Golf Slicing Tips

By George N. Root III
Hitting the ball straight can increase your confidence.
Hitting the ball straight can increase your confidence.

A slice is one of a golfer's worst nightmares. It can appear to happen for no reason, but the reality is that there is a cause for your slice and you need to work to find it. A slice is the result of some breakdown in the fundamentals of your swing, and you need to re-establish your fundamentals.

Put the Ball in the Right Place

One of the reasons people slice the ball is because they fail to put it in the proper position in their stance. For woods and long irons, the ball should be even with your front heel. For middle irons, the ball should be in the middle of your stance. And for short irons and wedges, the ball should be in line with your back heel.

If the ball is too far forward in your stance, you will make contact later in your swing than you should, and your shot will go off to the left. If the ball is too far back in your stance, then you will make contact with the ball on your downswing, and this will cause you to push the ball to the right. Line the ball up properly in your stance, and it could help you eliminate that slice.

Keep a Proper Distance

If you get too close to the ball while in your stance, then you will wind up compensating by creating an outside-in swing. An outside-in swing results in a slice. To put yourself in the proper distance from the ball while in your stance, place your feet shoulder-distance apart. Flex your knees and then fully extend your arms with your club in your hands. Keep your back and arms straight, and lower your club to the ground. Flex your knees to compensate for any discomfort. Once you feel comfortable with your arms extended, you are in proper position. The ball should be where the club head is when you are in your stance.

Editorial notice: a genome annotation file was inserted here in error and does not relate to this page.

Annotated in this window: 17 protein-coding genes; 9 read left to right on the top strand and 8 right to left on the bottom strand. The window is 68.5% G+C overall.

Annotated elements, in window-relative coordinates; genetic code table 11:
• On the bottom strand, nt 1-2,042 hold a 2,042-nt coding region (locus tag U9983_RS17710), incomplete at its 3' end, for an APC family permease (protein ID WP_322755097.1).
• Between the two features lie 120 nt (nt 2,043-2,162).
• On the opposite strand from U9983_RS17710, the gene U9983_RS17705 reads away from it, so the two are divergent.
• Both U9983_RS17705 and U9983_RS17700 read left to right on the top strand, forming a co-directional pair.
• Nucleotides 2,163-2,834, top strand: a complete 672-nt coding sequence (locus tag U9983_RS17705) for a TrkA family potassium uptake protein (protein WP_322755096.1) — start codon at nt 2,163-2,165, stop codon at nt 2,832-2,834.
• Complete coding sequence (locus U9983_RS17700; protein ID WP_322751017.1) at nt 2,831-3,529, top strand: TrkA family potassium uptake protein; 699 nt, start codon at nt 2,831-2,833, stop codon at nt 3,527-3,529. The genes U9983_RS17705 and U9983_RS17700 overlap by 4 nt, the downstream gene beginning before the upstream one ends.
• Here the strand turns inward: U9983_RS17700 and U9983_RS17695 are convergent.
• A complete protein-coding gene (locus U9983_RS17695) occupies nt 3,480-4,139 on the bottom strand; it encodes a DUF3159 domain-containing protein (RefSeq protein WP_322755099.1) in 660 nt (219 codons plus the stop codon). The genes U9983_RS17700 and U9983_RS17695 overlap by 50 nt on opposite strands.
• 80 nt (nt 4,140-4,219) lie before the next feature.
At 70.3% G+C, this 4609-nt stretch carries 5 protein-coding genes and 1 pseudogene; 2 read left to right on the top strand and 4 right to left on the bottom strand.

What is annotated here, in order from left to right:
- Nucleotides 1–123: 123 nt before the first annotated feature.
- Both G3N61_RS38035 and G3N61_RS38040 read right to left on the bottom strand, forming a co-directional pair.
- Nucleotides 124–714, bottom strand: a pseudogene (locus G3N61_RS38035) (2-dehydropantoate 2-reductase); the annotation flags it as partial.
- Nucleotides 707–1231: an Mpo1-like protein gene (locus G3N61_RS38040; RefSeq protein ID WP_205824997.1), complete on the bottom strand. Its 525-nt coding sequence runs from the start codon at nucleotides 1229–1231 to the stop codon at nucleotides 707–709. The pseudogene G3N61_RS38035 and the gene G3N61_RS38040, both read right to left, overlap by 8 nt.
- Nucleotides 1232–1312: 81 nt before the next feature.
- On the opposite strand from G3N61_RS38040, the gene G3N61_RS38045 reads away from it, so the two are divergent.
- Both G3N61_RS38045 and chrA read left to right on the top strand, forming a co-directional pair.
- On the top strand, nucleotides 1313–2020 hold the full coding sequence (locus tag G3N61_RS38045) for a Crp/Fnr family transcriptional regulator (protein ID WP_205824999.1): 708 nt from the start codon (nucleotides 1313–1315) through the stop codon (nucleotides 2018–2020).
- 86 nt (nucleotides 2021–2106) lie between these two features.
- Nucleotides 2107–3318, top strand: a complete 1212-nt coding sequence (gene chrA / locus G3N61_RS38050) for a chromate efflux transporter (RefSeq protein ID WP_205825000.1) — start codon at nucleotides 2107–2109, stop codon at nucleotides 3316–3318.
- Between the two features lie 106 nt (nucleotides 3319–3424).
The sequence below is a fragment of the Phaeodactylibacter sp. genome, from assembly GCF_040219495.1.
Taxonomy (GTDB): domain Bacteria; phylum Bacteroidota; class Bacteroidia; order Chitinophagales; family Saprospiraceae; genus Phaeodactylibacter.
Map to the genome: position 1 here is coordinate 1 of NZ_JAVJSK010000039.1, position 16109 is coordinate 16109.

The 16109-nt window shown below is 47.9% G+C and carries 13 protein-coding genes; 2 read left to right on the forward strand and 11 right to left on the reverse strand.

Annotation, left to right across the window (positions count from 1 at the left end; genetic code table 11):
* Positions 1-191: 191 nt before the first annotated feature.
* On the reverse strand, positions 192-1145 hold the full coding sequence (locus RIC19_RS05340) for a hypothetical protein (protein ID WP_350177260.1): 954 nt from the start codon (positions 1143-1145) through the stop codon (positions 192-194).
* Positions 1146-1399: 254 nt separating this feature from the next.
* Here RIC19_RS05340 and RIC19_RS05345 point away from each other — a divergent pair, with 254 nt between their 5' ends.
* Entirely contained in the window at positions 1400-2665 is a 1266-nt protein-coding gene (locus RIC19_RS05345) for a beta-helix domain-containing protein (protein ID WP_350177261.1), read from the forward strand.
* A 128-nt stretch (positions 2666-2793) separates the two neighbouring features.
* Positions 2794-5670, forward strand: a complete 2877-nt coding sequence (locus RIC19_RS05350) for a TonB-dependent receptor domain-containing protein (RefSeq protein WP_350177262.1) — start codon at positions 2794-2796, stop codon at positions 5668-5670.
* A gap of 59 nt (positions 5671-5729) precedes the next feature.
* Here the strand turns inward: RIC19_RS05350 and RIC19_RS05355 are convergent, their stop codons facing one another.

No Rocking

A common habit among weekend golfers is to rock back and forth in their stance while they are addressing the ball. Some golfers claim this helps them establish tempo, while others are simply unaware they are doing it. Rocking in your stance will cause your weight to shift forward when you swing the club, and this causes an outside-in swing. The outside-in swing, as was noted earlier, results in a slice. Keep your feet planted to help reduce the possibility of a slice.

About the Author

George N. Root III began writing professionally in 1985. His publishing credits include a weekly column in the "Lockport Union Sun and Journal" along with the "Spectrum," the "Niagara Falls Gazette," "Tonawanda News," "Watertown Daily News" and the "Buffalo News." Root has a Bachelor of Arts in English from the State University of New York, Buffalo.

Photo Credits

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